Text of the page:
Solo One was an Australian television series made by Crawford Productions for the Seven Network and premiered on the 18th of June 1976. There were 13 half-hour episodes. The series was a spin-off from the police show Matlock Police with Paul Cronin reprising his role as Sen. Const. Senior Constable Gary Hogan is the officer in charge. In fact, he’s the entire staff of Emerald Police Station. In this Victorian country town, in the Dandnong Rangers, Snr. Constable Gary Hogan becomes involved in the good times and bad that the people of any town go through. He’s sympathetic, but can rough it with the best of them. If there’s a problem in town, just call for Solo One. The show used the original Emerald police residence and police cells – 15 Kilvington st, Emerald. (Both are still standing 2016)

Matlock Police was an Australian television police drama series made by Crawford Productions for the 10 Network between 1971 and 1976. The series focused on the police station and crime in the Victorian town of Matlock and the surrounding district, and the backgrounds and personal lives of the main policemen.

The series was the 10 Network’s attempt to come up with a police show to rival Homicide (shown by the Seven Network) and Division 4 (on the Nine Network). Matlock Police was different from its Melbourne-based predecessors by being set in a small country town, the fictional Matlock, Victoria (a real Matlock does exist in Victoria, but it is much smaller than the town depicted by this series, which is loosely based on Shepparton). These program’s introduction featured an overhead shot of a town with a divided road, thought to be of Bairnsdale in Victoria. Series writers had a reference manual giving full details of the town’s geography, amenities, social structure, etc., as well as that of the surrounding area – neighbouring towns included Wilga, Chinaman’s Creek, Possum’s Creek and Burrabri, and there was an offshoot of the Great Dividing Range called the Candowies. The town’s colourful history included the local Aboriginal tribe (the ‘Bangerang’), the town founder (George Matlock), a gold rush, a bushranger (‘Holy’ Joe Cooper – so called both for his theft of a shipment of holey dollars and because he was a preacher) and a town patriarchy (the Falconers). About the only landmark the Matlock district lacked for dramatic purposes was a beach. The first episode was broadcast in Melbourne on 22nd of February 1971. Initially filmed in black and white, the series switched to colour in episode 162, “Loggerheads”. Matlock Police was cancelled in 1975 after 229 episodes had been produced. Matlock Police Station was in fact the Ringwood Police Station in Melbourne. A new frontage has been added to the building.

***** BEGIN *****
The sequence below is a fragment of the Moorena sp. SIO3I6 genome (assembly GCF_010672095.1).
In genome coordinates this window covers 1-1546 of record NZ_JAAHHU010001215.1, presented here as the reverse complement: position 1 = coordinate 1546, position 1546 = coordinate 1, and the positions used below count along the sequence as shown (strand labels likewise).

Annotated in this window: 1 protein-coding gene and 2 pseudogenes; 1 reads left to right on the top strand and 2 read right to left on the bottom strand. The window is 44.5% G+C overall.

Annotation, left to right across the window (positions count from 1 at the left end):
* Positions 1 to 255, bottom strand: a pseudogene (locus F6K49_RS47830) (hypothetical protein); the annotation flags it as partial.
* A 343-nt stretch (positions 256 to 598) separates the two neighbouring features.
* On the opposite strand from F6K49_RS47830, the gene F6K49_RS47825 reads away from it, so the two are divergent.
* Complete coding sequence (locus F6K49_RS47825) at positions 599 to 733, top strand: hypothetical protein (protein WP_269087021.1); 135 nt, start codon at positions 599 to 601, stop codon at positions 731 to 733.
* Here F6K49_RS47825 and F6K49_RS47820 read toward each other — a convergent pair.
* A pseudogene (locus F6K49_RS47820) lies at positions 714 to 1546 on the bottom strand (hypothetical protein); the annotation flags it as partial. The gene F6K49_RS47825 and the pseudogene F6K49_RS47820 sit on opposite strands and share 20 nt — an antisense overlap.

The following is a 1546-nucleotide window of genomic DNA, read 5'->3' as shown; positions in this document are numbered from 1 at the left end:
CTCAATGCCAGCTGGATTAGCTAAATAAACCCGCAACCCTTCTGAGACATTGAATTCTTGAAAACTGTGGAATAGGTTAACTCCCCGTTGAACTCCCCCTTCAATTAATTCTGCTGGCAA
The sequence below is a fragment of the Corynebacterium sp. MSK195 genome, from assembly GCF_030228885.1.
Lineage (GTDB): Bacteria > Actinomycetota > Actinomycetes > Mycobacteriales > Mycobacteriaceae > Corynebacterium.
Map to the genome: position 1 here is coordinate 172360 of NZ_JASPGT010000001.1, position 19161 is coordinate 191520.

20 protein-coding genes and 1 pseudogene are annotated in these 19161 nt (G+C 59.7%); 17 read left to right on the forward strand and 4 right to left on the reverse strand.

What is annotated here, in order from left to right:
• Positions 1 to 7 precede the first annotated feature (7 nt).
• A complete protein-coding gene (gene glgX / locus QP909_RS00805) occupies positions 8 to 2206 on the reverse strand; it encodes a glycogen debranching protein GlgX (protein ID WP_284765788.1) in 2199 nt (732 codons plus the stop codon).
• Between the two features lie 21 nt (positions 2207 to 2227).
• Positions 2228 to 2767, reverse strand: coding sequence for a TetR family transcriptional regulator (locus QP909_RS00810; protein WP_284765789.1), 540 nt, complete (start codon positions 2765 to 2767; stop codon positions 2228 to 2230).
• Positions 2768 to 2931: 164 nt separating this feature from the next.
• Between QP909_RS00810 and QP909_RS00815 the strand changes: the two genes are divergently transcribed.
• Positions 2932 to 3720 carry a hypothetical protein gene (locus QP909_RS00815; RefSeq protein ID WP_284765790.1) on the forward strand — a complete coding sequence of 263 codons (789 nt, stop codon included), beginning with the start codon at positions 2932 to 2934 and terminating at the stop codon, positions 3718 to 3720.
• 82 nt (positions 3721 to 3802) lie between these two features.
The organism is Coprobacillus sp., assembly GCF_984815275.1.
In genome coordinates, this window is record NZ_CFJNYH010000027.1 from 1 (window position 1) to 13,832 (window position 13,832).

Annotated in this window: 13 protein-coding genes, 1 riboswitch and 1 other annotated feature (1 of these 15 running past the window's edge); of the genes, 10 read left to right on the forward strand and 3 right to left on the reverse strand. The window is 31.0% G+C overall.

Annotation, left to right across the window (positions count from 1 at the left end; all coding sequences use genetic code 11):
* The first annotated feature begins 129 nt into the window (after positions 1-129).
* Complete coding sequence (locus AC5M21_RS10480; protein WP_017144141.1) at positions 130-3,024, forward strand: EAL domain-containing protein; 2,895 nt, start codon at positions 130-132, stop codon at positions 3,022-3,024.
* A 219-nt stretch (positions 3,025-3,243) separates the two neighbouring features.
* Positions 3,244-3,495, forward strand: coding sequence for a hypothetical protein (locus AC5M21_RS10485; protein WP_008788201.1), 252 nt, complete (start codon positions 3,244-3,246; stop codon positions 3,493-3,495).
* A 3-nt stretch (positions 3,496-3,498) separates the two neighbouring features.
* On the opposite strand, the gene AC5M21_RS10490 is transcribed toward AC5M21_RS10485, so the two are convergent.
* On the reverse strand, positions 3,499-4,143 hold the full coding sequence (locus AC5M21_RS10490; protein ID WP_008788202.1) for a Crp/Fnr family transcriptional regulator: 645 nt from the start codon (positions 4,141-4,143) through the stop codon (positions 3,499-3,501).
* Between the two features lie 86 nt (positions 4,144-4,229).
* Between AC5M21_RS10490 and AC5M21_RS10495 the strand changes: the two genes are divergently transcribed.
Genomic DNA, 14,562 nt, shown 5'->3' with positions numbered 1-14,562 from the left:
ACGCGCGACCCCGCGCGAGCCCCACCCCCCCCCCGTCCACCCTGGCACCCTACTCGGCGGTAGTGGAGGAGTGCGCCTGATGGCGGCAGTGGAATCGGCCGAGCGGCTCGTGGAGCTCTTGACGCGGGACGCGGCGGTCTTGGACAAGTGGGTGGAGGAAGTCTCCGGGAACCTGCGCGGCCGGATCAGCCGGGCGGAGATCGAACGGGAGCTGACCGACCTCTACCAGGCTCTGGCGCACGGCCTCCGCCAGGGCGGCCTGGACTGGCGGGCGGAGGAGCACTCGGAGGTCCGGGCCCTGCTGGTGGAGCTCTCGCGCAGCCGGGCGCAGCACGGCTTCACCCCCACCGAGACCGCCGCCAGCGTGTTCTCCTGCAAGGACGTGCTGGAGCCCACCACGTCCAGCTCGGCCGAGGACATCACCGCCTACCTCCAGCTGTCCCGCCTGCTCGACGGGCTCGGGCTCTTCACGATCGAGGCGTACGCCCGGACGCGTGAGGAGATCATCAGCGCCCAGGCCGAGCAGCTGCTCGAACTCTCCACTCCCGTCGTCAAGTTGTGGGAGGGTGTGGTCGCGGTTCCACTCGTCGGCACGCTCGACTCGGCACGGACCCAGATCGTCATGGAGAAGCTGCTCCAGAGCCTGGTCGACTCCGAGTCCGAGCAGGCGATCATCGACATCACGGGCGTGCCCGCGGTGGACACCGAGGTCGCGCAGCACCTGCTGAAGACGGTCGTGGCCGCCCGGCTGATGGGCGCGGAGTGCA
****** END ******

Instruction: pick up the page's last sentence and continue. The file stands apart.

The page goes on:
60 years of Australian TV

Homicide premiered on the 20th of October 1964 and ran till 1977. The show was an Australian television police procedural drama series made by production firm Crawford Productions for the Seven Network. It was the television successor to Crawfords’ radio series D24. The series dealt with the homicide squad of the Victorian Police force and the various crimes and cases the detectives are called upon to investigate. Many episodes were based directly on real cases, although the characters (including the detectives) were fictional. 510 episodes were produced, and aired from October 1964 to January 1977. It remains as the longest-running Australian drama series to date. The police station was filmed at the Russell St Police HQ 336/376 Russell St, Melbourne.

60 years of Australian TV